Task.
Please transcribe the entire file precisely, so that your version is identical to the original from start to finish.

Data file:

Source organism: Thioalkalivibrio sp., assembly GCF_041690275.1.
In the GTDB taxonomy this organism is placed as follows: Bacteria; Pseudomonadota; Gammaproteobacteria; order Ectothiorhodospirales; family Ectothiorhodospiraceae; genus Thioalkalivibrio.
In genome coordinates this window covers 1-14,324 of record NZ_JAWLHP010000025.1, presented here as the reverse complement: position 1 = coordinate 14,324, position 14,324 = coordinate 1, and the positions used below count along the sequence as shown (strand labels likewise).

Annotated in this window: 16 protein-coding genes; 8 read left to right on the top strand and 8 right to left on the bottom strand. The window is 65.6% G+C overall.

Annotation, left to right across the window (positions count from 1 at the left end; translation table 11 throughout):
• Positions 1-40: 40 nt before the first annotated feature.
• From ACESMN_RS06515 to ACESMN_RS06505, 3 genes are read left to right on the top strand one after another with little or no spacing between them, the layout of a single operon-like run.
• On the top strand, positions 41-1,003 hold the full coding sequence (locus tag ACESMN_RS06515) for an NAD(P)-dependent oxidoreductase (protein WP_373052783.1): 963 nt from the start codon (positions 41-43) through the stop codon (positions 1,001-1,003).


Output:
Source organism: Thioalkalivibrio sp., assembly GCF_041690275.1.
In the GTDB taxonomy this organism is placed as follows: Bacteria; Pseudomonadota; Gammaproteobacteria; order Ectothiorhodospirales; family Ectothiorhodospiraceae; genus Thioalkalivibrio.
In genome coordinates this window covers 1-14,324 of record NZ_JAWLHP010000025.1, presented here as the reverse complement: position 1 = coordinate 14,324, position 14,324 = coordinate 1, and the positions used below count along the sequence as shown (strand labels likewise).

Annotated in this window: 16 protein-coding genes; 8 read left to right on the top strand and 8 right to left on the bottom strand. The window is 65.6% G+C overall.

Annotation, left to right across the window (positions count from 1 at the left end; translation table 11 throughout):
• Positions 1-40: 40 nt before the first annotated feature.
• From ACESMN_RS06515 to ACESMN_RS06505, 3 genes are read left to right on the top strand one after another with little or no spacing between them, the layout of a single operon-like run.
• On the top strand, positions 41-1,003 hold the full coding sequence (locus tag ACESMN_RS06515) for an NAD(P)-dependent oxidoreductase (protein WP_373052783.1): 963 nt from the start codon (positions 41-43) through the stop codon (positions 1,001-1,003).